I am not sure where I first came across the term 'utility marketing,' but the meaning of it is fairly straightforward. A lot of apps follow this model, when brands produce them to simply enhance or augment a customer's experience rather than actually provide a good or service. For example: An app that provides a catalog or a map of a location has great utility to those who seek that type of information.
This past week, I came across a story about Polaroid and their plans to open up a series of retail locations called 'Fotobars.' These bars let people come in and print photos that have been stored on their phones.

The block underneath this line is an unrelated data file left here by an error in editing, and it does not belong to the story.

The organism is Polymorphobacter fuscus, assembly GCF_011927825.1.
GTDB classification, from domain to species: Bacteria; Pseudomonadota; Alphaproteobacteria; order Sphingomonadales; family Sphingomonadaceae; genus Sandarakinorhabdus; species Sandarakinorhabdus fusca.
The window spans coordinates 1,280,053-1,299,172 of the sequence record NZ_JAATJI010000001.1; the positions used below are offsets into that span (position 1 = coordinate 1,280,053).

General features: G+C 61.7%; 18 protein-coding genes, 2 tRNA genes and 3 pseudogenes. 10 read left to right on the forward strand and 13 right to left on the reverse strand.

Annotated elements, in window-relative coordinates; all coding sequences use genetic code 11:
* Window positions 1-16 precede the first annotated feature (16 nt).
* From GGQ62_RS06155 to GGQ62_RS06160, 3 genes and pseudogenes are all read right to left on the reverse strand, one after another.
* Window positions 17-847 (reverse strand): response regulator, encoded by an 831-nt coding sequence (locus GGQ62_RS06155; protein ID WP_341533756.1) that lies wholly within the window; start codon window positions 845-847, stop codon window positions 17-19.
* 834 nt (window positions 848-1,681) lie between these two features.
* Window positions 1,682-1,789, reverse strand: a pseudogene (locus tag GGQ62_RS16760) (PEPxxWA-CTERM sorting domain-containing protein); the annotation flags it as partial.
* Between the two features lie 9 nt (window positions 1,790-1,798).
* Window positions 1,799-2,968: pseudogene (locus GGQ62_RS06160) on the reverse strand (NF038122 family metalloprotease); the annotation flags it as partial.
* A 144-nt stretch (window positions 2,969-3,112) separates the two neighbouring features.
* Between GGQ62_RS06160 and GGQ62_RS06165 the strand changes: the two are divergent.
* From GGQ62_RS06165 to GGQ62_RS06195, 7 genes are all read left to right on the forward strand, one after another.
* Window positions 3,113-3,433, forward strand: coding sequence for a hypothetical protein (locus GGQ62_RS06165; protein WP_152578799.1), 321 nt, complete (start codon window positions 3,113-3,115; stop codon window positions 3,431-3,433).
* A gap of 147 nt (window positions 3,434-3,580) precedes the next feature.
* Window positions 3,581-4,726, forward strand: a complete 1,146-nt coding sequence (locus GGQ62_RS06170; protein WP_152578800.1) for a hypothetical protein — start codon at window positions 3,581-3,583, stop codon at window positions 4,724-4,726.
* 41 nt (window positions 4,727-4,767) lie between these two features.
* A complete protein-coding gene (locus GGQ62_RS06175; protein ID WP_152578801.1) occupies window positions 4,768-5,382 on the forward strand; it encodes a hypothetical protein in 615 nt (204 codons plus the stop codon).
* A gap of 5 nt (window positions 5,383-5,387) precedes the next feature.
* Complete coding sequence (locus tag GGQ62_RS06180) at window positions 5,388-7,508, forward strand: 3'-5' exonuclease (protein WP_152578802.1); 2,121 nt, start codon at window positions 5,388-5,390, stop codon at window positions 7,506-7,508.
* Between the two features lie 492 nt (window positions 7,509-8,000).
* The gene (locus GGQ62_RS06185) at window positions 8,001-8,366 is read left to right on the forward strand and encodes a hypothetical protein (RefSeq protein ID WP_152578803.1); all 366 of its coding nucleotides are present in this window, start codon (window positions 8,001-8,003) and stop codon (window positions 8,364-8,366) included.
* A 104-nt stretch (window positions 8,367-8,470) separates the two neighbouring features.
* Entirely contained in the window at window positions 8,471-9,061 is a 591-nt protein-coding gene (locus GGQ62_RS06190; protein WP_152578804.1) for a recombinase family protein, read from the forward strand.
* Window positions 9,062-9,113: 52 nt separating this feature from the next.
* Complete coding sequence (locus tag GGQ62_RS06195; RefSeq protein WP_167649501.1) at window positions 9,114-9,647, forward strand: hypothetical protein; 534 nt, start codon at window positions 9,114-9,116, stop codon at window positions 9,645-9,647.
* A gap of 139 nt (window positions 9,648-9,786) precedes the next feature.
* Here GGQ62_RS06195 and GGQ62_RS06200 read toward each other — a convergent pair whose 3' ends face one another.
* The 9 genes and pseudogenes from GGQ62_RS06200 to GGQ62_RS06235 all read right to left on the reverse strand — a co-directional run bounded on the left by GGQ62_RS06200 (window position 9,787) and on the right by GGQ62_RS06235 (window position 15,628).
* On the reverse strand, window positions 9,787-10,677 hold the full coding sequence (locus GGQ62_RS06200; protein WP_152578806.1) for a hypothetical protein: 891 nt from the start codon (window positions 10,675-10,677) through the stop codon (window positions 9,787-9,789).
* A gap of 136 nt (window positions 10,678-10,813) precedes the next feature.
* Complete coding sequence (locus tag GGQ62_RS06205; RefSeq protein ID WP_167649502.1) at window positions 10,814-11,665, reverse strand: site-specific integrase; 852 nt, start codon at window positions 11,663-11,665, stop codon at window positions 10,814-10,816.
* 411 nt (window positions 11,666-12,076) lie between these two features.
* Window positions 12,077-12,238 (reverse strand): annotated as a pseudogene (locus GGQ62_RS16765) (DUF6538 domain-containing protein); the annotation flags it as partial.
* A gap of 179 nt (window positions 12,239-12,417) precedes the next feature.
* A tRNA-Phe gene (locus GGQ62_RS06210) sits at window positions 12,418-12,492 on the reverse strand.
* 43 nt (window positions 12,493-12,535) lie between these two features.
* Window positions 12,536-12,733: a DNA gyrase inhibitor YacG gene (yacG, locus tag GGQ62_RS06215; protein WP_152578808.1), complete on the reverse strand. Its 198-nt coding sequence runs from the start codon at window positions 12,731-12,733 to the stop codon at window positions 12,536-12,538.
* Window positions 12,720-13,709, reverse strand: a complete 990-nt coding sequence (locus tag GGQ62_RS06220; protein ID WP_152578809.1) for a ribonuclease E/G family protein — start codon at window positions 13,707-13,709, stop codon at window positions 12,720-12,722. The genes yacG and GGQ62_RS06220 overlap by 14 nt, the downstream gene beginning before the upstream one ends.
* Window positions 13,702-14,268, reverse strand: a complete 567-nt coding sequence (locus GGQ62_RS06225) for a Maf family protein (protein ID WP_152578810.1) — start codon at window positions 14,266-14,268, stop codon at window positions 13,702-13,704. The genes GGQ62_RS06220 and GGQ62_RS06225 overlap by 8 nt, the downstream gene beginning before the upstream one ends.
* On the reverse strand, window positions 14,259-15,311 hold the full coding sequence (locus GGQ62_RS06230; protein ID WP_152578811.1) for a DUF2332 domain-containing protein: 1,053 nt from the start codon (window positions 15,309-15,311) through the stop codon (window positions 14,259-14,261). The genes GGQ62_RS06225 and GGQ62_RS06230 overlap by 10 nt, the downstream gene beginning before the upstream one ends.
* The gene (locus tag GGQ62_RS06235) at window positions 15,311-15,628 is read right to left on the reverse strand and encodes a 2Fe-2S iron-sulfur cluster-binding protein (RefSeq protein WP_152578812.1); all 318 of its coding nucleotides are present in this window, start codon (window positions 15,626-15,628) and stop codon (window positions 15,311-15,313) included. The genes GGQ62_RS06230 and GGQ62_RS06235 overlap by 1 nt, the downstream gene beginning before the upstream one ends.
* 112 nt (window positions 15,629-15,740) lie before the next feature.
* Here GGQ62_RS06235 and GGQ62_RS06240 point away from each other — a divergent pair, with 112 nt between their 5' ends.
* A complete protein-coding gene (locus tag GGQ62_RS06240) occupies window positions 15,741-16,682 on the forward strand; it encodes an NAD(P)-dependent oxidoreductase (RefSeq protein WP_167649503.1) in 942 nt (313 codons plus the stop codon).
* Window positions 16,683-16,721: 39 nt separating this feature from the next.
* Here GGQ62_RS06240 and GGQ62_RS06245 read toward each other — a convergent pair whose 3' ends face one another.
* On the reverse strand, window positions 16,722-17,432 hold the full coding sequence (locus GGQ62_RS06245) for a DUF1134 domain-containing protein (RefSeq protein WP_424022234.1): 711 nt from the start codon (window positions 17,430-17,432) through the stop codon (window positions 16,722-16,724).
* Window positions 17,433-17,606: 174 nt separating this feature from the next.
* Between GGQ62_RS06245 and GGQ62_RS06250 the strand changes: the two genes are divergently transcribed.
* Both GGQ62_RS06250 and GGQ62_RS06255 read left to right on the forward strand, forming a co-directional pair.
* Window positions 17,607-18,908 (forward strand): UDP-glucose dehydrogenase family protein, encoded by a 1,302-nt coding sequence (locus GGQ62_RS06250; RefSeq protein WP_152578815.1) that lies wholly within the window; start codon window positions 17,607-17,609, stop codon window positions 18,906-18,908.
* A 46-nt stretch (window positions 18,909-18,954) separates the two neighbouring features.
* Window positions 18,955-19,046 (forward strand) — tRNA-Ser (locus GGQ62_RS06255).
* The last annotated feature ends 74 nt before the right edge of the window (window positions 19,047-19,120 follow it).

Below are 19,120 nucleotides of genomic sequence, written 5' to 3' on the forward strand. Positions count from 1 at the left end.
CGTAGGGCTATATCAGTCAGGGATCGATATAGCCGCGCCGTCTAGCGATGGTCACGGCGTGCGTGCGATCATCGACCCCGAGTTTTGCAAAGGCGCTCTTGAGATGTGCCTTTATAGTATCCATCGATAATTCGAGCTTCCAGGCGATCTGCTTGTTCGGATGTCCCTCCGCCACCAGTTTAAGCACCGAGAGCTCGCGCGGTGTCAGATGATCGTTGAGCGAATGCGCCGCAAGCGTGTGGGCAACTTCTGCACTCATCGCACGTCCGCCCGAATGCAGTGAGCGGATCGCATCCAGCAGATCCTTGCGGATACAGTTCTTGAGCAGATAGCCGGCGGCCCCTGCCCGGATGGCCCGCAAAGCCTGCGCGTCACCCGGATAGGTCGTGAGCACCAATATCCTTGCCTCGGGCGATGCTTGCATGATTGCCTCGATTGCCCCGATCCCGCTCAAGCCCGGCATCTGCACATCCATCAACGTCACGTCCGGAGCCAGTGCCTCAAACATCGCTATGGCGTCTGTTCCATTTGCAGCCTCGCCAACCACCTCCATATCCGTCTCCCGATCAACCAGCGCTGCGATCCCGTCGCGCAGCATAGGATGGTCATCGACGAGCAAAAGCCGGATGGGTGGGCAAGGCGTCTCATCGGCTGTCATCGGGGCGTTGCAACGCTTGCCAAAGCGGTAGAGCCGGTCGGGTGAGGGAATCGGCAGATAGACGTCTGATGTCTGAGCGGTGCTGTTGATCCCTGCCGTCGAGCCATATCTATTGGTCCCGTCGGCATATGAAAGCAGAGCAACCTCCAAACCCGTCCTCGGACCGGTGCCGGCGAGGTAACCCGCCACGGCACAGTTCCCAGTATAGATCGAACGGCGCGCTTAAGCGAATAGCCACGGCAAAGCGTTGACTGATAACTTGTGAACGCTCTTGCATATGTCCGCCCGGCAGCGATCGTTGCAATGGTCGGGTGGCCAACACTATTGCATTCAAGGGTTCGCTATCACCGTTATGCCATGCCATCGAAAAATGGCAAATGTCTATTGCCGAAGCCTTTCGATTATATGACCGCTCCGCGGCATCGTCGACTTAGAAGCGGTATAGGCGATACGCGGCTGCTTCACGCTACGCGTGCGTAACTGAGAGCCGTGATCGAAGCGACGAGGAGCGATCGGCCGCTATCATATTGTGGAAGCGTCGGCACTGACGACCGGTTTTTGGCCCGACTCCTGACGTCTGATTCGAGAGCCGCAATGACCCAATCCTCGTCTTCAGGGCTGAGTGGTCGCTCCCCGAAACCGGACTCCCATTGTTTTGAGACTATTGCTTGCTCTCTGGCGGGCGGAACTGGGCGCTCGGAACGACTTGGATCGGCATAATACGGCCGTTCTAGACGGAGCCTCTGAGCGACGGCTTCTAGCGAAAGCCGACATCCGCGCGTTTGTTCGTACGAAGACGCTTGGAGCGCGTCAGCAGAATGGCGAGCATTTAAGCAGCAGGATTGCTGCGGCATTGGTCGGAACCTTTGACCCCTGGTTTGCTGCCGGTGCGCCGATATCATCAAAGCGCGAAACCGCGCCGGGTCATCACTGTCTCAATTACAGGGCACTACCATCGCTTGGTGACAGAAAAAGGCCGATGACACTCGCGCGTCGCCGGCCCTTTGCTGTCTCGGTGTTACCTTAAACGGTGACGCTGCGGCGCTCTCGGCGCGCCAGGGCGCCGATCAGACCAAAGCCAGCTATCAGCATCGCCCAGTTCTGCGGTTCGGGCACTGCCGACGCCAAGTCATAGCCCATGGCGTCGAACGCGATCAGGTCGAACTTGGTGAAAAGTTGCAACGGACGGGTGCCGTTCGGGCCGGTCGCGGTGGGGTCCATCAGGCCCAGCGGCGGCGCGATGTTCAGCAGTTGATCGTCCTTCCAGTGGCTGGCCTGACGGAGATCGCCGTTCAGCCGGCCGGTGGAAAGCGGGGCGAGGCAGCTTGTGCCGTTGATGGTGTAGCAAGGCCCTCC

From a utility marketing perspective, here's why this strategy is interesting:
- People love taking pictures (as evidenced by Instagram's meteoric rise), so Fotobars are simply providing an outlet for people to take their enjoyment to the next level.
- Polaroid doesn't make phones, nor does it necessarily own the photo-taking apps. Fotobars are simply providing a platform on which people can use their existing products. In a way, Polaroid is essentially product agnostic, much like the Amazon Kindle app.
The next time you are considering a marketing plan or perhaps you are even thinking about how to revitalize a current product using a new marketing strategy ... consider utility.